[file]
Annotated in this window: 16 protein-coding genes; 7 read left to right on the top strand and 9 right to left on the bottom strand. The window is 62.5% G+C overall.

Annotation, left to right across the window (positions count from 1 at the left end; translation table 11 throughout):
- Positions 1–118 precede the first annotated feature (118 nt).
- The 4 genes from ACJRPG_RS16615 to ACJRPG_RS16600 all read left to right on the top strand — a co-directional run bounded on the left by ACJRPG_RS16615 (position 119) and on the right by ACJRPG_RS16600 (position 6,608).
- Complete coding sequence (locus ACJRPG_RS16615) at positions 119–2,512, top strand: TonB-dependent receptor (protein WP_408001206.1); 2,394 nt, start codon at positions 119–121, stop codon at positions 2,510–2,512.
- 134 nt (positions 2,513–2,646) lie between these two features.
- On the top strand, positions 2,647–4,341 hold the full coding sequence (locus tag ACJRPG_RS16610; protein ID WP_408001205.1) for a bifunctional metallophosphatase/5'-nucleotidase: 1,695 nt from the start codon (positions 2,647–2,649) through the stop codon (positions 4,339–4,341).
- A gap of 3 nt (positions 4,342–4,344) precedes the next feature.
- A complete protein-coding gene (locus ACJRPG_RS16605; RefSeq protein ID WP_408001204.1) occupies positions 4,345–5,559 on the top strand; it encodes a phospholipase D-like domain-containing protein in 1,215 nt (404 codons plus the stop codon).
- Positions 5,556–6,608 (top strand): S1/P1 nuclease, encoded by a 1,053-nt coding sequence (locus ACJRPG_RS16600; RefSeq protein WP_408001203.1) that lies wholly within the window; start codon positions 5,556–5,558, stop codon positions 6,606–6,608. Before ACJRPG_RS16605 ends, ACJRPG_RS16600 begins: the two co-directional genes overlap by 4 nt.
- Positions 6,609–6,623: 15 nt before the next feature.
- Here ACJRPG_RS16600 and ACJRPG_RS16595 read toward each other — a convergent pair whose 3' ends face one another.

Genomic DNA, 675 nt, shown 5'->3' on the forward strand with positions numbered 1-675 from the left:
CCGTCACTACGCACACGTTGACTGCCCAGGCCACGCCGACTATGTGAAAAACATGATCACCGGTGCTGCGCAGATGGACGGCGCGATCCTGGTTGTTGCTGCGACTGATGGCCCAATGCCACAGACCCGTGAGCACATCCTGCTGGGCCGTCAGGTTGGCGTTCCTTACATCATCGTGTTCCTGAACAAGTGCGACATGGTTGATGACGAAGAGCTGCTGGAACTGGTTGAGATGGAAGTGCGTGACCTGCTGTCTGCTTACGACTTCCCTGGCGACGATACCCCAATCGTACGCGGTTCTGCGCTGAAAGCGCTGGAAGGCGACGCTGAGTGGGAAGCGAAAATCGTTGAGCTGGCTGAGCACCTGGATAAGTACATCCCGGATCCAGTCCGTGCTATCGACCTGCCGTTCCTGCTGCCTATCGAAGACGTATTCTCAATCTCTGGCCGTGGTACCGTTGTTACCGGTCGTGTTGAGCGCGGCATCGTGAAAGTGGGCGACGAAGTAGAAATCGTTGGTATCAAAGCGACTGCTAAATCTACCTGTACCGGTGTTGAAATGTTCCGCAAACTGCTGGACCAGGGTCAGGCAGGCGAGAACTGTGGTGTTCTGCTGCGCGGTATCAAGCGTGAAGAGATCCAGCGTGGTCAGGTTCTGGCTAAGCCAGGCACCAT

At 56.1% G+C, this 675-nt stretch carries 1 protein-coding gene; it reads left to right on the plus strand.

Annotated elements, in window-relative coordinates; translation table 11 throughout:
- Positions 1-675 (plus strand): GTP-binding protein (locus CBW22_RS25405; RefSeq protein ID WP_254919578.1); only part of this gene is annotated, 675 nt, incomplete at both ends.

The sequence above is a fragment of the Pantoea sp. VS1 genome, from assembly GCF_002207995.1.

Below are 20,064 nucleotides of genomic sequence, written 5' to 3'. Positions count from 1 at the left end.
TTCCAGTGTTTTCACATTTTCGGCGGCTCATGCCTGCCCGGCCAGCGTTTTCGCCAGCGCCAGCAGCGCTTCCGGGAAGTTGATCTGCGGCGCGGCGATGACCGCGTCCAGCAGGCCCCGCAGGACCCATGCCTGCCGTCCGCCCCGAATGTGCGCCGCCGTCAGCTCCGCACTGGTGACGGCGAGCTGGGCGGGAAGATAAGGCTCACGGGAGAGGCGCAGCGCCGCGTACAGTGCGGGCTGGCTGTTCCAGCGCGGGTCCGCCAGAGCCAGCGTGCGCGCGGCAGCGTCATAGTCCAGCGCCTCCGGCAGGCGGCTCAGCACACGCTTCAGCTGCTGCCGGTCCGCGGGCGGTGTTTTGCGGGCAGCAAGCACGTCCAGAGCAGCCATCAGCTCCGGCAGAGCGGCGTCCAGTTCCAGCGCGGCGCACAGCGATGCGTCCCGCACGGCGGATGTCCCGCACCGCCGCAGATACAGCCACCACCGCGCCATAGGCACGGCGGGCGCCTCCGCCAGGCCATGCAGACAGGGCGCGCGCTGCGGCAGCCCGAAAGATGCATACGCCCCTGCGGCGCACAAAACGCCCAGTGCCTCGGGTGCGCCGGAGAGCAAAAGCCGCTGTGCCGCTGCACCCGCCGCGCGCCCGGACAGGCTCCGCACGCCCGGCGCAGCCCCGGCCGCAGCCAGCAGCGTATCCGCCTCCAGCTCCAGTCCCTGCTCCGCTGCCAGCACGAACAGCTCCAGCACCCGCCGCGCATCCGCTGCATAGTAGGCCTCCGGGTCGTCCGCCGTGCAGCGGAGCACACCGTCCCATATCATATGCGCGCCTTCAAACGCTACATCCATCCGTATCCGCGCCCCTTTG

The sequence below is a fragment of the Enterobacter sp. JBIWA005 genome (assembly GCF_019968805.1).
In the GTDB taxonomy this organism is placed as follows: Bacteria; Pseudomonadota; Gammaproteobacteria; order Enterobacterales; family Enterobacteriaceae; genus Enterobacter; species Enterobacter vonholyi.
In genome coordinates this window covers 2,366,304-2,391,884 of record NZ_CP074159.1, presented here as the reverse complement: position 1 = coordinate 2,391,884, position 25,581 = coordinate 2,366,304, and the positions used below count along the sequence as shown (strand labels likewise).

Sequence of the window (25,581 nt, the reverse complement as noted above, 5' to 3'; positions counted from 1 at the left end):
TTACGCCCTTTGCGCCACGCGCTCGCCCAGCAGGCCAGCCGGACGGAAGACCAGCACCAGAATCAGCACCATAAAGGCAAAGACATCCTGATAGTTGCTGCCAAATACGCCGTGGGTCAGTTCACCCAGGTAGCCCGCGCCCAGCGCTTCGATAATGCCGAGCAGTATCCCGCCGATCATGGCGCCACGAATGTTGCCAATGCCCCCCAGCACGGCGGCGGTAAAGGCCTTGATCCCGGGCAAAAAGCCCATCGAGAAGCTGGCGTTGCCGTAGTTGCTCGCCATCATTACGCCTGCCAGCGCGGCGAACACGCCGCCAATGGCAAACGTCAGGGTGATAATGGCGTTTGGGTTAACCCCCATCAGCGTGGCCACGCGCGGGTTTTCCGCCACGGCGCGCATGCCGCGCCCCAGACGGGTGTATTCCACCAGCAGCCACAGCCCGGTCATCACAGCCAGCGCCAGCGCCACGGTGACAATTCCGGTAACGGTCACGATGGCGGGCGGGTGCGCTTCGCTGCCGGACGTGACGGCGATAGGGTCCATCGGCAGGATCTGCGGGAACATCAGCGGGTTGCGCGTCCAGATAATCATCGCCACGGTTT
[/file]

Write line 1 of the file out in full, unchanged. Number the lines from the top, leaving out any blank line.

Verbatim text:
Annotated in this window: 16 protein-coding genes; 7 read left to right on the top strand and 9 right to left on the bottom strand. The window is 62.5% G+C overall.